Inefficient and uneven work processes

Without effective contract negotiation protocols in place, legal departments can become seen as “business blockers” instead of strategic business enablers. Work bottlenecks often stem from irrelevant, outdated, or non-existent contract templates and playbooks, as well as the uneven nature of contract-related legal work. During spikes in contract volume, such as the end of the quarter or the close of the fiscal year, ineffective approaches to contract negotiation management can leave legal departments swamped and behind. Overall, inefficient contracting processes slow down deals and can lead to a slower time to revenue, which has a negative impact far beyond the legal department.

A more efficient contract negotiation process

Thankfully, there is a better, more efficient way to handle spikes in the volume of contract negotiation work. Utilizing flexible, outside legal help and resources can ease the pressure on in-house departments. According to a report by Thompson Reuters and Georgetown Law, 74 percent of corporations surveyed now use alternative legal service providers to access specialized expertise not available in-house, support more effective legal processes, and for more efficient legal spending. Working with flexible lawyer talent from an alternative legal services provider, such as Axiom, helps legal teams focus on business priorities and enables in-house attorneys to focus on honing their skill set and growing their career.

Axiom’s lawyers provide commercial contract expertise to in-house departments. On average, they possess over 18 years of commercial contract negotiation experience. Our lawyers integrate with in-house teams in order to understand their unique team, resource structure, and business needs. Working in conjunction with in-house teams, Axiom lawyers can ease the burden contract negotiation places on legal departments by:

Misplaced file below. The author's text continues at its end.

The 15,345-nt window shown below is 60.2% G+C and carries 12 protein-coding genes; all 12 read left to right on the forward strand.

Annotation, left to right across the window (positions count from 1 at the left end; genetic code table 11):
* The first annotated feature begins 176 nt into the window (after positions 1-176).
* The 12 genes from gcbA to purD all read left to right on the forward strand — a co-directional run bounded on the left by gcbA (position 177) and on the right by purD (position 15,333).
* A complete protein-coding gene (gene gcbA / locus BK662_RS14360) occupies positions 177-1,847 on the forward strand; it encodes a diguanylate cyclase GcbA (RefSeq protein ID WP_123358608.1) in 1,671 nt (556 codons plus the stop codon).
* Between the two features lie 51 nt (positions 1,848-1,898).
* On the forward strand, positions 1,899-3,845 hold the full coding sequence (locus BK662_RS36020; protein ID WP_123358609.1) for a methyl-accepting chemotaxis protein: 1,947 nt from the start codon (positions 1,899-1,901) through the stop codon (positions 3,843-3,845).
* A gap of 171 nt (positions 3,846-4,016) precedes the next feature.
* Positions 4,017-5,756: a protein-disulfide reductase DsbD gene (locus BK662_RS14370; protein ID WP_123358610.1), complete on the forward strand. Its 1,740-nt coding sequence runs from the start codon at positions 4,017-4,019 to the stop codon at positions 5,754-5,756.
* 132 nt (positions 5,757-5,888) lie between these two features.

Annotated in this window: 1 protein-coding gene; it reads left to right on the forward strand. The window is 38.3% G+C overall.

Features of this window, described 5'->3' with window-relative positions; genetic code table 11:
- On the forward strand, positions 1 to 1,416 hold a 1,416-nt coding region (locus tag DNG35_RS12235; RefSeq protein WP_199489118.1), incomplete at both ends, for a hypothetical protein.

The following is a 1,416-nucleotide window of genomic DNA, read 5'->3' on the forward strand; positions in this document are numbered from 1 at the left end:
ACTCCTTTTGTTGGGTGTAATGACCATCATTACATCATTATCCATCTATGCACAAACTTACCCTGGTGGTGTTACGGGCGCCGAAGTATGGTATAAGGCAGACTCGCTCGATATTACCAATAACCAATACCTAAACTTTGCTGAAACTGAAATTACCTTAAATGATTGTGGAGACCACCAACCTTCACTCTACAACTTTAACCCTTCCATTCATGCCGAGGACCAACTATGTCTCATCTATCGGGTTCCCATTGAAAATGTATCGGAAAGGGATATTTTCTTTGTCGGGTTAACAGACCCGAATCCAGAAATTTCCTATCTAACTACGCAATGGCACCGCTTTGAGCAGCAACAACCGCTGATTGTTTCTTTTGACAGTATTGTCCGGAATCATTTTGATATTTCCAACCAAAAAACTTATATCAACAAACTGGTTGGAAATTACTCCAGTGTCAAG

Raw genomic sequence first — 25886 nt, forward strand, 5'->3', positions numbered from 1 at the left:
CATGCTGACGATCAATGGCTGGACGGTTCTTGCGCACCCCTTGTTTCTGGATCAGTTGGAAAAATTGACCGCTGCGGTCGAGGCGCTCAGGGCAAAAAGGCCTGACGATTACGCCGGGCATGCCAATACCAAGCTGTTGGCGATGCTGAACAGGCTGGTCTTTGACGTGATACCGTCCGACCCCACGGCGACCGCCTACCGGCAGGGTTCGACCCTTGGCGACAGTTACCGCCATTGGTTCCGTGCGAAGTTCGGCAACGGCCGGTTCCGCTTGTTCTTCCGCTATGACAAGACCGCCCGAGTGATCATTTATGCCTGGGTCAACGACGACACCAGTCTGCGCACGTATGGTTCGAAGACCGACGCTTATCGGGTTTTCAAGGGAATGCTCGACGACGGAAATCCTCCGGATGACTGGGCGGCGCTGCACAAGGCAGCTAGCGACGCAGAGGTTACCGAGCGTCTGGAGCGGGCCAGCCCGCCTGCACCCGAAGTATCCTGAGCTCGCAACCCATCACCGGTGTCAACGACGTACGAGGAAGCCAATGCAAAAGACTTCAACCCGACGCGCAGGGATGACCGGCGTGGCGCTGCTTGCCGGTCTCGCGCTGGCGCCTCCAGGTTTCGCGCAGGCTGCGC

• Providing flexible, legal talent to support during spikes in contract volume
  • Drafting, negotiating, escalating, and executing contracts
  • Developing and updating contracting playbooks and templates
  • Reporting on most heavily negotiated clauses in order to update templates accordingly
  • Identifying and mitigating potential risks and project bottlenecks
  • Providing visibility into workload for more effective contract assignment
  • Providing real-time reporting and project updates for business stakeholders

Working with Axiom’s lawyers enables legal departments to standardize and streamline contracts across their organization and better handle a fluctuating workload. Axiom’s contract negotiation offering provides in-house departments with the flexible talent, transparency, and workflow management that they need to become business enablers. With Axiom’s lawyers, legal teams can help meet company goals, whether a swift close to the quarter, the successful launch of a new product, or an organized roll out in a new market.

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Posted by Axiom Law